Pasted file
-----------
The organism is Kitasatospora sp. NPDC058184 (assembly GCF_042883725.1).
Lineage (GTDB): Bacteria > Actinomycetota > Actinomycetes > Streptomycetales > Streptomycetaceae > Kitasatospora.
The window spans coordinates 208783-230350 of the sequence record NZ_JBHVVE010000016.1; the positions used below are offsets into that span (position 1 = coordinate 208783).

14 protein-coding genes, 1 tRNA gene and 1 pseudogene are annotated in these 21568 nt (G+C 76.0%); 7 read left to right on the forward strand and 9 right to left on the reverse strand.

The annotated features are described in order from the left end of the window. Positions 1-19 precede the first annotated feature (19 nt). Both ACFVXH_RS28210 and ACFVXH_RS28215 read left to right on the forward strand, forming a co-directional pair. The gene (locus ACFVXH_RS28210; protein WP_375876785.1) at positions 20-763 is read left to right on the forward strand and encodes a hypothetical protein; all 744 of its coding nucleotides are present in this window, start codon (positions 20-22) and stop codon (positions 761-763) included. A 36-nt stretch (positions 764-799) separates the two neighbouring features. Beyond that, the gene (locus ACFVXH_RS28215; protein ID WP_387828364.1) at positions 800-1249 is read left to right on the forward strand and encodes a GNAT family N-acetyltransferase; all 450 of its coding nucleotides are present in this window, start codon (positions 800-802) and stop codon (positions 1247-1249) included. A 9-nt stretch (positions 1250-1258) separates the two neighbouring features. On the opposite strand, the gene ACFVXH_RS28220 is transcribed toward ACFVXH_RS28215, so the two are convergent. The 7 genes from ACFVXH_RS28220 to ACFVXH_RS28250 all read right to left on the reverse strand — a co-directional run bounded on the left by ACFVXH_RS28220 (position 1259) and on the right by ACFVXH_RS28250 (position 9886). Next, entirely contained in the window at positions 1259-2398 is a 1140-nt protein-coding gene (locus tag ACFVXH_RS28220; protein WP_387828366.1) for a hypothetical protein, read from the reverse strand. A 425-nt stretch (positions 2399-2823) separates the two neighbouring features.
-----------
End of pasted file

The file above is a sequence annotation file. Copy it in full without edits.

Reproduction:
The organism is Kitasatospora sp. NPDC058184 (assembly GCF_042883725.1).
Lineage (GTDB): Bacteria > Actinomycetota > Actinomycetes > Streptomycetales > Streptomycetaceae > Kitasatospora.
The window spans coordinates 208783-230350 of the sequence record NZ_JBHVVE010000016.1; the positions used below are offsets into that span (position 1 = coordinate 208783).

14 protein-coding genes, 1 tRNA gene and 1 pseudogene are annotated in these 21568 nt (G+C 76.0%); 7 read left to right on the forward strand and 9 right to left on the reverse strand.

The annotated features are described in order from the left end of the window. Positions 1-19 precede the first annotated feature (19 nt). Both ACFVXH_RS28210 and ACFVXH_RS28215 read left to right on the forward strand, forming a co-directional pair. The gene (locus ACFVXH_RS28210; protein WP_375876785.1) at positions 20-763 is read left to right on the forward strand and encodes a hypothetical protein; all 744 of its coding nucleotides are present in this window, start codon (positions 20-22) and stop codon (positions 761-763) included. A 36-nt stretch (positions 764-799) separates the two neighbouring features. Beyond that, the gene (locus ACFVXH_RS28215; protein ID WP_387828364.1) at positions 800-1249 is read left to right on the forward strand and encodes a GNAT family N-acetyltransferase; all 450 of its coding nucleotides are present in this window, start codon (positions 800-802) and stop codon (positions 1247-1249) included. A 9-nt stretch (positions 1250-1258) separates the two neighbouring features. On the opposite strand, the gene ACFVXH_RS28220 is transcribed toward ACFVXH_RS28215, so the two are convergent. The 7 genes from ACFVXH_RS28220 to ACFVXH_RS28250 all read right to left on the reverse strand — a co-directional run bounded on the left by ACFVXH_RS28220 (position 1259) and on the right by ACFVXH_RS28250 (position 9886). Next, entirely contained in the window at positions 1259-2398 is a 1140-nt protein-coding gene (locus tag ACFVXH_RS28220; protein WP_387828366.1) for a hypothetical protein, read from the reverse strand. A 425-nt stretch (positions 2399-2823) separates the two neighbouring features.